Wednesday, 23 February 2011

Full council budget meeting

Yesterday was a historic day in Reading. The Lib Dem and Conservative councillors who voted the budget through will be remembered. But not as heroes who saved the day, as villains preying on the weak and vulnerable.

New Labour raised the axe, with a continuation of Thatcher's policy agenda -- privatisation, deregulation of financial markets and repression of trade unions -- but last night it was the Tories and the Lib Dems who brought it down locally.

Labour's three amateur amendments all fell. As did mine to reverse the grant cut to Reading Council for Racial Equality -- thanks to Councillor Tickner for seconding it. Although, at least mine was complemented for being costed, which none of the Labour amendments were in any detail.

So the budget went through unamended containing £19 million of cuts. Thousands of people will lose care from the council. School meal prices are going up. Local pensioner bus fare concessions have been cut. The list goes on. Depressing.

300 council jobs will also go. The worst-case scenario is a £2 million redundancy payout, 300 people not paying tax and 300 people claiming benefits. Is this good? No. Will it stimulate the economy? No. Will it result in a fairer Reading? No. And this is just the beginning. We have at least three more years of this to come if the Lib Dems and Conservatives continue to be able to advance their agenda.

The meeting finished just before midnight, so I was glad that I had taken some lasagne that I cooked earlier in the week to eat in one of the breaks! Very few members of the public made it to the end.

So where next? Well better late than never the leader of the Lib Dems locally Councillor Bayes has joined with other Lib Dems in saying that the settlement from the government is unfair. Does Councillor Cumpsty, leader of the Conservatives, have the courage to start pushing back too?

But really neither the councillors nor the MPs are powerful. It is the people of Reading, the people who came to the demonstration last night against the cuts, and the people who stood in the public gallery and the foyer listening who have the power. I am sure those people will use their power at election time to show what they think of the Coalition locally, and I'm sure they will use their power more creatively in the interim.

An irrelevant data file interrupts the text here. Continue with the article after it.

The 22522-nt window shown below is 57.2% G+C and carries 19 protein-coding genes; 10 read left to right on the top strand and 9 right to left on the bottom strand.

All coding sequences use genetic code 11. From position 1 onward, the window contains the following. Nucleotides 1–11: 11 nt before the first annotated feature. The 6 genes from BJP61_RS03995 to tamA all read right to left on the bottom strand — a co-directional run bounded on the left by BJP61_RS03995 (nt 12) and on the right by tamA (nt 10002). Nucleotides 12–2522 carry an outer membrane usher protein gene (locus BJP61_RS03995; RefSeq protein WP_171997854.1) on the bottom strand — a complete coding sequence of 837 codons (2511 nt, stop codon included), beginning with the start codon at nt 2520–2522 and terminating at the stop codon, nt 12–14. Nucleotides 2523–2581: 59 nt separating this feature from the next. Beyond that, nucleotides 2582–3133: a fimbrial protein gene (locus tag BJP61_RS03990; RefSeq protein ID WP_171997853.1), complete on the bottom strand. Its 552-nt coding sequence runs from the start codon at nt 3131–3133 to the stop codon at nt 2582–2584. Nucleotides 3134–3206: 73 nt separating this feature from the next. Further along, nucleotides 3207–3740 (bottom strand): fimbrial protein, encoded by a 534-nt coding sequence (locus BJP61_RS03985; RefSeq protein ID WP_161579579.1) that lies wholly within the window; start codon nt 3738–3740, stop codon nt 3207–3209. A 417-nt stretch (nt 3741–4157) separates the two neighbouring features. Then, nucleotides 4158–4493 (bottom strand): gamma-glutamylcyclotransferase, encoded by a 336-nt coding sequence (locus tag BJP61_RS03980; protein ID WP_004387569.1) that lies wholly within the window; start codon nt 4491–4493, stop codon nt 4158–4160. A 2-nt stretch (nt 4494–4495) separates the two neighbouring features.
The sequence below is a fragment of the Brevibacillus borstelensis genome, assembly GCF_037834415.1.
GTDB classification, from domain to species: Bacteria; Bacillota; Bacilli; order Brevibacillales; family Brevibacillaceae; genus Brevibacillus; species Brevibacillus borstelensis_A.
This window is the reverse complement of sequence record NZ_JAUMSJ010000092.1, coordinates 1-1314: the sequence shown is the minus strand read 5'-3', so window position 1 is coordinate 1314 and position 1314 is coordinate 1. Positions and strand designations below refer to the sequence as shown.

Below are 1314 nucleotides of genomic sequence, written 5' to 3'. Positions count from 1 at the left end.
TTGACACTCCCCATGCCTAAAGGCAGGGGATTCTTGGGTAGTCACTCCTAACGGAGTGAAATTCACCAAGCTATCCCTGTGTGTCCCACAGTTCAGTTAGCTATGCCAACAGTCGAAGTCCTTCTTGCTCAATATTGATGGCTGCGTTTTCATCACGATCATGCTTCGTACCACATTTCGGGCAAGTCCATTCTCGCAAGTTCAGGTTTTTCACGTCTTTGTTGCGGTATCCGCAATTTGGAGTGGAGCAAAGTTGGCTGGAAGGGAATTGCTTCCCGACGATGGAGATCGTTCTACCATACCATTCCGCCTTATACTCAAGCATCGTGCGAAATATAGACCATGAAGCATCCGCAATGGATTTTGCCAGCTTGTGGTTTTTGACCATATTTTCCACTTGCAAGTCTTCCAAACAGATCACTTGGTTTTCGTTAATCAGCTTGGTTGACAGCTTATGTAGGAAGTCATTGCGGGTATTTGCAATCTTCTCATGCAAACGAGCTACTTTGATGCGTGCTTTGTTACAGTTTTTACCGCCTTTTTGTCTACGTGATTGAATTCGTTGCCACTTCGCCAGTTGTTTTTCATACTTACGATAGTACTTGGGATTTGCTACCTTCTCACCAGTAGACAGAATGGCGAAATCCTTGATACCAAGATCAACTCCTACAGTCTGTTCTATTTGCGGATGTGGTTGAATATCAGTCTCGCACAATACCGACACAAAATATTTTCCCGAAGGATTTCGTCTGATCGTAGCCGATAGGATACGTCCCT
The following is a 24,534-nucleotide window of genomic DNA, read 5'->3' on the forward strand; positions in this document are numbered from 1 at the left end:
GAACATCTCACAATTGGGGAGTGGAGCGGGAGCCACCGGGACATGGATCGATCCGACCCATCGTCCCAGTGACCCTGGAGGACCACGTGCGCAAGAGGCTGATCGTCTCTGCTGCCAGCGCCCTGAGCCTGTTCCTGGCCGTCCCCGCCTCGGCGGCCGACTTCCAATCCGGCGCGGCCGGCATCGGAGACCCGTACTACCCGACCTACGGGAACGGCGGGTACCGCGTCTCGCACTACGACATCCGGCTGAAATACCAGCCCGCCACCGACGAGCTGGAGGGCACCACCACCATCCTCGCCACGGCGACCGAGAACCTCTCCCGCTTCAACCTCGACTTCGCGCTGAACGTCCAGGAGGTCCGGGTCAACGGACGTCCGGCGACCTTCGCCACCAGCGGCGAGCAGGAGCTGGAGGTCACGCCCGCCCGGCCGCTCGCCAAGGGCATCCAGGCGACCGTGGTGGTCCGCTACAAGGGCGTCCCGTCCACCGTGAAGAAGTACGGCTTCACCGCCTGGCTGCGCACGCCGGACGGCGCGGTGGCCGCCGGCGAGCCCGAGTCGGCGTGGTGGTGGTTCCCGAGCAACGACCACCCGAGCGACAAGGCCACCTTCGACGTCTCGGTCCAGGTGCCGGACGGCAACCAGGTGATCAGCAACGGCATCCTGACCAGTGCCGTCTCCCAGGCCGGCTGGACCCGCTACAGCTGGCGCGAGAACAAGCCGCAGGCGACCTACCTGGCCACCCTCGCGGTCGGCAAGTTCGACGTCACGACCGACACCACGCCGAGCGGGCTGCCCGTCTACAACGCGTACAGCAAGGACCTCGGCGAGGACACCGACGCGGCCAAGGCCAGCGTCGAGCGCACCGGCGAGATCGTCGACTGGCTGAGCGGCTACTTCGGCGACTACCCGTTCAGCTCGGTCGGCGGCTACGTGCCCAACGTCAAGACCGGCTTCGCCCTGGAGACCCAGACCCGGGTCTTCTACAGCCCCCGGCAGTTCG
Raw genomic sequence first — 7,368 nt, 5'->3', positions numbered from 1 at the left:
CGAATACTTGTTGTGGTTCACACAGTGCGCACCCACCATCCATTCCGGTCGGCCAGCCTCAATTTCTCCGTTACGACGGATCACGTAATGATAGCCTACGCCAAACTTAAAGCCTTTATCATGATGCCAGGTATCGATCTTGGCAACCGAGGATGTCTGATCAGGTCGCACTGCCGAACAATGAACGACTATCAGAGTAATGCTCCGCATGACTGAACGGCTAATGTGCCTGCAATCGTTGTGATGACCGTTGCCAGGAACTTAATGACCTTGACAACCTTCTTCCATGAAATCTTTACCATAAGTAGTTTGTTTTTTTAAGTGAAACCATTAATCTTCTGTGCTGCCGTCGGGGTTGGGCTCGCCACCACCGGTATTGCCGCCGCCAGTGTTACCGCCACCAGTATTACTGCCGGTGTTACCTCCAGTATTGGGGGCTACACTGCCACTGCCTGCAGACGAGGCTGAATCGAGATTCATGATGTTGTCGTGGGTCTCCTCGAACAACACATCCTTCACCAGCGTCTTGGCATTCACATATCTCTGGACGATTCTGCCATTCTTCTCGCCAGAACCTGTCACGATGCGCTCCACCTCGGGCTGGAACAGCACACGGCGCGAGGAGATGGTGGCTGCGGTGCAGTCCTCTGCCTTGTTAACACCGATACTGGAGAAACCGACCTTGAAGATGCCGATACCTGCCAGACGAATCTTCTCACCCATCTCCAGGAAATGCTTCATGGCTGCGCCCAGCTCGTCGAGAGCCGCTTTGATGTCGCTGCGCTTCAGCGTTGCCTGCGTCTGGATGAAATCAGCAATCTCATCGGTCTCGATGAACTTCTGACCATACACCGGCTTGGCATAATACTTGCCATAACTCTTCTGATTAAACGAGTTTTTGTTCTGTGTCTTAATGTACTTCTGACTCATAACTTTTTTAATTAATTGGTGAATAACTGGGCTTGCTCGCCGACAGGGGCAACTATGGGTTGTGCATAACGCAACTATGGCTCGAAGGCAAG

I will continue to work with local people for a fairer deal for all of Reading.


The other Warren said...

Rob you are quite entitled to express your views but to say that thousands of people will lose all support is just scaremongering.

Rob White said...

Warren, there are currently approximately 3500 people receiving care from the Council. The council has just set a budget which doesn't contain enough money in it to allow care to be provided at three levels of eligibility criteria as it is now. The council is currently consulting on cutting eligibility criteria -- raising the bar -- meaning that between approximately 1000 and 2000 people will not be eligible for care from the Council after a decision has been made. Hence my comment "thousands will lose care from the Council".

The other Warren said...

That simply isn't the case Rob. I attended one of the consultation meetings and this was raised.

The Head of Adult Social care told the meeting that once a final decision was made everyone would be reassessed and she expected
fairly significant numbers to move into the higher level of eligibility as a result.

The other Warren said...

This would leave some people outside the criteria but it would be hundreds not thousands.
That isn't good but just exaggerating the position only
scares people and does your party
no favours.
Yes oppose the plans but do it

Rob White said...

The eligibility criteria are set at a national level. As I understand it the only way someone will move from one of the lower levels -- greater moderate or substantial -- to critical is if their need increases and they meet the critical eligibility criteria. This happens as people get older and need more support for example. But not overnight. This won't happen just because someone is re-assessed. However it may happen if someone's care package is removed, their condition deteriorates and their need goes up. Then when they are reassessed it may well be the case that their need has increased greatly and they are now critical -- i.e. they will die if they don't receive care. The council would then reintroduce a new -- and probably more expensive -- care package.

The other Warren said...

That isn't my understanding.

There is a national criteria but its interpreted differently by
individual councils.

Some people haven't been reassesed
for months so they situation may
well have changed.

As a carer i know that social services aren't perfect but i do believe they are striving to help.